What’s New in COVID Money Tracker?
This week we updated COVID Money Tracker with all of the major provisions from the $915 billion1 in COVID relief provisions in December’s Consolidated Appropriations/Response & Relief Act. In addition to adding the provisions from the latest bill, we also have added all of the recent COVID-related executive actions taken by President Biden in his first few days in office.
To date, enacted legislation has authorized around $4 trillion of fiscal support, which will ultimately add around $3.4 trillion to the deficit. As of our update, at least $2.7 trillion of those funds have been disbursed or committed – though disbursals from the Response & Relief Act are moving quickly. Administrative actions from Presidents Trump and Biden have provided around $660 billion in support, $480 billion of which has already been committed or disbursed, that will have a net cost of around $75 billion. The Federal Reserve has undertaken around $2.6 trillion in emergency lending, asset purchases, and other liquidity actions, out of around $5.7 trillion in allowed support.
These represent substantial changes since our last data update before the new year. Most of the change is due to the end-of-year deal, which not only allocated new funds, but rescinded previous legislative and Federal Reserve funds. We’ve also updated estimates for several tax provisions that appear to have been utilized much less than originally estimated. The table below shows how the figures have changed.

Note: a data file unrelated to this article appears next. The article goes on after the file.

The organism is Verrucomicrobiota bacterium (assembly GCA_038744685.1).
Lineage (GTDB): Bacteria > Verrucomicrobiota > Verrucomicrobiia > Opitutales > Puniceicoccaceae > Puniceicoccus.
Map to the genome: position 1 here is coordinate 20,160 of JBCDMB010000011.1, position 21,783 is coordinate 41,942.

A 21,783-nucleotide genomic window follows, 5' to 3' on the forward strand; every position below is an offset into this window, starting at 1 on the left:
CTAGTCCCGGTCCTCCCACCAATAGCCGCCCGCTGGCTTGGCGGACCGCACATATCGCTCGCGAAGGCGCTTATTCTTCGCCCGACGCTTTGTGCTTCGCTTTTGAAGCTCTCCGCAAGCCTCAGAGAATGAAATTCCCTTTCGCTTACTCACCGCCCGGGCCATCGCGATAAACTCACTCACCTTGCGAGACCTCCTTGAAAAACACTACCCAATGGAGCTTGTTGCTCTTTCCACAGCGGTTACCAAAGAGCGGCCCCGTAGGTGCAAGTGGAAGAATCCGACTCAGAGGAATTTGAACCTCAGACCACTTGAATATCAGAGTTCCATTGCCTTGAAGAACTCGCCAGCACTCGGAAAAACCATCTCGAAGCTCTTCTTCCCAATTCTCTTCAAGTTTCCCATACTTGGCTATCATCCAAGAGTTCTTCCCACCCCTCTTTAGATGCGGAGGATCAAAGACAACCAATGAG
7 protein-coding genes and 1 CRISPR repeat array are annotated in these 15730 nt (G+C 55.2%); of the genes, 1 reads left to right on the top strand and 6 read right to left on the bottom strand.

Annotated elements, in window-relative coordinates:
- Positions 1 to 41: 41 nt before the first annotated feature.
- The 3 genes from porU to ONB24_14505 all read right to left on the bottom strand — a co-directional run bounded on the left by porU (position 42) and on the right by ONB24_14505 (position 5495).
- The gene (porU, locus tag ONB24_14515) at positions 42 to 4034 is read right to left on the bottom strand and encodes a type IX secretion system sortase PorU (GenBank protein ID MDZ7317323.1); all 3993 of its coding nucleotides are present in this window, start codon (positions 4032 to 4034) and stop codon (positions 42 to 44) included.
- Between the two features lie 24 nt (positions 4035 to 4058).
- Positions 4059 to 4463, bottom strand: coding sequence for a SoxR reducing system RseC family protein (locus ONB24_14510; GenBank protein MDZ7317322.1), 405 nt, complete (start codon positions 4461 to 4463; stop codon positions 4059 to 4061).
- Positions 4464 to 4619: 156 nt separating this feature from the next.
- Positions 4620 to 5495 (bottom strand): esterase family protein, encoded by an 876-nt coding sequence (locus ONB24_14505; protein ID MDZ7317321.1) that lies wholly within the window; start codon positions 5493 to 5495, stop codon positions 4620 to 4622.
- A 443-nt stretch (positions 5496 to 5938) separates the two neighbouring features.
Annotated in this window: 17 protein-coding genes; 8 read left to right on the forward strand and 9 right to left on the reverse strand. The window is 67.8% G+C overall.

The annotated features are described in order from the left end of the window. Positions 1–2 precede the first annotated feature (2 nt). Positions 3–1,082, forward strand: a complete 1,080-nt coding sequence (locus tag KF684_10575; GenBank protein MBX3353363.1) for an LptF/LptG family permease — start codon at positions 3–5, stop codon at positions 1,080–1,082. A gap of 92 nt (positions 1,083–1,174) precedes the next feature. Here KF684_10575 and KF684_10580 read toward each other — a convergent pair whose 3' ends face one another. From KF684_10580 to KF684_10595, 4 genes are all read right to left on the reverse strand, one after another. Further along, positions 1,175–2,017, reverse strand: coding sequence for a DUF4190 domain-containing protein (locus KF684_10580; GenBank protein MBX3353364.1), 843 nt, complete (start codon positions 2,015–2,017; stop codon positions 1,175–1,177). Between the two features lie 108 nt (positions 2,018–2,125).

|Amount Allowed (Old)||Amount Allowed (New)|
|Federal Reserve Actions||$7.3 trillion||$5.7 trillion|
|Legislative Actions||$4.1 trillion||$4.0 trillion|
|Administrative Actions||$600 billion||$660 billion|
|Committed/Disbursed (Old)||Committed/Disbursed (New)|
|Federal Reserve Actions||$2.5 trillion||$2.6 trillion|
|Legislative Actions||$2.5 trillion||$2.7 trillion|
|Administrative Actions||$465 billion||$480 billion|
|Deficit Impact (Old)||Deficit Impact (New)|
|Federal Reserve Actions||N/A||N/A|
|Legislative Actions||$2.7 trillion||$3.4 trillion|
|Administrative Actions||$65 billion||$75 billion|
The total amount authorized from legislation remains roughly constant at about $4 trillion, despite the increase in net COVID relief from $2.7 to $3.4 trillion. On the one hand, the end-of-year Response & Relief Act allowed roughly $940 billion of additional fiscal support. On the other hand, it rescinded about $430 billion in Treasury support for Federal Reserve facilities and nearly $150 billion in funding for the previous iterations of the Paycheck Protection Program and other small business support programs.
Additionally, we revised down our estimates of the employee retention credit, Families First paid sick leave credit, employer-side Social Security tax deferral, and net operating loss (NOL) limit changes in light of new tax data. These benefits were used much less than originally anticipated by the Joint Committee on Taxation and others.
We are already seeing disbursements and commitments from the December relief bill. Using COVID Money Tracker, you can see the roughly $190 billion (20 percent of the overall net cost) in disbursals and commitments to date.2
Federal Reserve Updates